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GJSON Path Syntax

A GJSON Path is a text string syntax that describes a search pattern for quickly retreiving values from a JSON payload.

This document is designed to explain the structure of a GJSON Path through examples.

The definitive implemenation is
Use the GJSON Playground to experiment with the syntax online.

Path structure

A GJSON Path is intended to be easily expressed as a series of components seperated by a . character.

Along with . character, there are a few more that have special meaning, including |, #, @, \, *, and ?.


Given this JSON

  "name": {"first": "Tom", "last": "Anderson"},
  "children": ["Sara","Alex","Jack"],
  "": "Deer Hunter",
  "friends": [
    {"first": "Dale", "last": "Murphy", "age": 44, "nets": ["ig", "fb", "tw"]},
    {"first": "Roger", "last": "Craig", "age": 68, "nets": ["fb", "tw"]},
    {"first": "Jane", "last": "Murphy", "age": 47, "nets": ["ig", "tw"]}

The following GJSON Paths evaluate to the accompanying values.


In many cases you'll just want to retreive values by object name or array index.

name.last              "Anderson"
name.first             "Tom"
age                    37
children               ["Sara","Alex","Jack"]
children.0             "Sara"
children.1             "Alex"
friends.1              {"first": "Roger", "last": "Craig", "age": 68}
friends.1.first        "Roger"


A key may contain the special wildcard characters * and ?. The * will match on any zero+ characters, and ? matches on any one character.

child*.2               "Jack"
c?ildren.0             "Sara"

Escape character

Special purpose characters, such as ., *, and ? can be escaped with \.

fav\.movie             "Deer Hunter"

You'll also need to make sure that the \ character is correctly escaped when hardcoding a path in you source code.

// Go
val := gjson.Get(json, "fav\\.movie")  // must escape the slash
val := gjson.Get(json, `fav\.movie`)   // no need to escape the slash 
// Rust
let val = gjson::get(json, "fav\\.movie")     // must escape the slash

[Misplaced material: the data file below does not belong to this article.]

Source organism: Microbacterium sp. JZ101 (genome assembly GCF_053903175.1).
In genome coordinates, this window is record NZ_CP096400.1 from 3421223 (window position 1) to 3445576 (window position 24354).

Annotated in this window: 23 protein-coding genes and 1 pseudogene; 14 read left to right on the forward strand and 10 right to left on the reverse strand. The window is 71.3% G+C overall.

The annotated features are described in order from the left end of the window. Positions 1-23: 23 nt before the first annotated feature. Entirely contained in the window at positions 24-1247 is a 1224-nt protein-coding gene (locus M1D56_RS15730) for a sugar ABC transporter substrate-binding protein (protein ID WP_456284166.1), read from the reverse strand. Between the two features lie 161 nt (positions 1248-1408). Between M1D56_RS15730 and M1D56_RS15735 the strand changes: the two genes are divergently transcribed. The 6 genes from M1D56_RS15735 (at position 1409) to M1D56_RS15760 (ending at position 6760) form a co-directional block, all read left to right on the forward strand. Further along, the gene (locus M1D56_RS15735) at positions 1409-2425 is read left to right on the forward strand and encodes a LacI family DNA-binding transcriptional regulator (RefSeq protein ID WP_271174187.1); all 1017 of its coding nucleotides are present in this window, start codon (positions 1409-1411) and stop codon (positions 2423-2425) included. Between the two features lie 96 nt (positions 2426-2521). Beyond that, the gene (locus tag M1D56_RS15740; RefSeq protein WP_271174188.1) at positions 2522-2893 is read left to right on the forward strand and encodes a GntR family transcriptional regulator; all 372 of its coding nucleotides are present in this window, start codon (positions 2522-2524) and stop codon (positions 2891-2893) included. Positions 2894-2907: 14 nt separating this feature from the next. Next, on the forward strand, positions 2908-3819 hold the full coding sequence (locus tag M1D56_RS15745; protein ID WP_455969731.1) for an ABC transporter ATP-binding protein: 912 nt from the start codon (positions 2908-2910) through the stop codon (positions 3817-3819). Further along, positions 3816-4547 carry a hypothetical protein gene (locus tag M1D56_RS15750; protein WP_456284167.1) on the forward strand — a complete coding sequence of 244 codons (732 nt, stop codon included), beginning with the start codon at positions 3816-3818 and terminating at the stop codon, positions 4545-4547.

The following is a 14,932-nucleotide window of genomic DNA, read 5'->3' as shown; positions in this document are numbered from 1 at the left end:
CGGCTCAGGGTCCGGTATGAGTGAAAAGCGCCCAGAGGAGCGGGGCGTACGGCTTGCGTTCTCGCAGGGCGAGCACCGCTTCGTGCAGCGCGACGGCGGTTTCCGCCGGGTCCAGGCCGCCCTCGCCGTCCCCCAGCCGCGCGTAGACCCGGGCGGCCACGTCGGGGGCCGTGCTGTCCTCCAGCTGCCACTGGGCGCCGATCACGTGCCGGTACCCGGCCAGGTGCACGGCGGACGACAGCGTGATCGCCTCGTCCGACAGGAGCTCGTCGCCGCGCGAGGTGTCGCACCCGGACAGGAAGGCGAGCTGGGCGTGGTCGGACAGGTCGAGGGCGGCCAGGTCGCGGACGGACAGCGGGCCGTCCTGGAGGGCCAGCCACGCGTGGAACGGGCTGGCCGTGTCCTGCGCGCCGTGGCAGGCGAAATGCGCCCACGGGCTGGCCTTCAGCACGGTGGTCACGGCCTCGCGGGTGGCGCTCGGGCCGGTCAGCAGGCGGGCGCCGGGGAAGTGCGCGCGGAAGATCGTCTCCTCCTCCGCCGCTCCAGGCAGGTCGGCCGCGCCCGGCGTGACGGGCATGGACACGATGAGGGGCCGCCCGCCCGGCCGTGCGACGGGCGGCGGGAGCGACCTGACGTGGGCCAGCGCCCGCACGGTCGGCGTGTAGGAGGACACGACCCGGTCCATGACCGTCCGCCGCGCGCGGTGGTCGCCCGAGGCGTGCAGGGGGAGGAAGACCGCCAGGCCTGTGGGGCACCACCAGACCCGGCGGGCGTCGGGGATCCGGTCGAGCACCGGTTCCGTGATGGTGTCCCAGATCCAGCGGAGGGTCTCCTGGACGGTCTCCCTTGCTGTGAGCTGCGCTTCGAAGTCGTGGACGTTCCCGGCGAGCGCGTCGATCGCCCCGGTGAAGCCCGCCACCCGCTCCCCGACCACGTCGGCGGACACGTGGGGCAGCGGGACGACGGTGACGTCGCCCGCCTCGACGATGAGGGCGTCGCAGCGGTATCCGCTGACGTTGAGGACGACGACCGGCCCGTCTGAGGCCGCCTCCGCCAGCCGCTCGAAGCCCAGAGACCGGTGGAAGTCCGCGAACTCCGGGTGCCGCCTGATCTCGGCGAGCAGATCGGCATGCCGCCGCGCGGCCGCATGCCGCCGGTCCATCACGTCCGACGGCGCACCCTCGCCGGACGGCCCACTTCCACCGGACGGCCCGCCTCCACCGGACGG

let val = gjson::get(json, r#"fav\.movie"#)   // no need to escape the slash 


The # character allows for digging into JSON Arrays.

To get the length of an array you'll just use the # all by itself.

friends.#              3
friends.#.age         [44,68,47]


You can also query an array for the first match by using #(...), or find all matches with #(...)#. Queries support the ==, !=, <, <=, >, >= comparison operators, and the simple pattern matching % (like) and !% (not like) operators.

friends.#(last=="Murphy").first     "Dale"
friends.#(last=="Murphy")#.first    ["Dale","Jane"]
friends.#(age>45)#.last             ["Craig","Murphy"]
friends.#(first%"D*").last          "Murphy"
friends.#(first!%"D*").last         "Craig"

To query for a non-object value in an array, you can forgo the string to the right of the operator.

children.#(!%"*a*")                 "Alex"
children.#(%"*a*")#                 ["Sara","Jack"]

Nested queries are allowed.

friends.#(nets.#(=="fb"))#.first  >> ["Dale","Roger"]

Please note that prior to v1.3.0, queries used the #[...] brackets. This was changed in v1.3.0 as to avoid confusion with the new multipath syntax. For backwards compatibility, #[...] will continue to work until the next major release.

The ~ (tilde) operator will convert a value to a boolean before comparison.

For example, using the following JSON:

  "vals": [
    { "a": 1, "b": true },
    { "a": 2, "b": true },
    { "a": 3, "b": false },
    { "a": 4, "b": "0" },
    { "a": 5, "b": 0 },
    { "a": 6, "b": "1" },
    { "a": 7, "b": 1 },
    { "a": 8, "b": "true" },
    { "a": 9, "b": false },
    { "a": 10, "b": null },
    { "a": 11 }

You can now query for all true(ish) or false(ish) values:

vals.#(b==~true)#.a    >> [1,2,6,7,8]
vals.#(b==~false)#.a   >> [3,4,5,9,10,11]

The last value which was non-existent is treated as false

Dot vs Pipe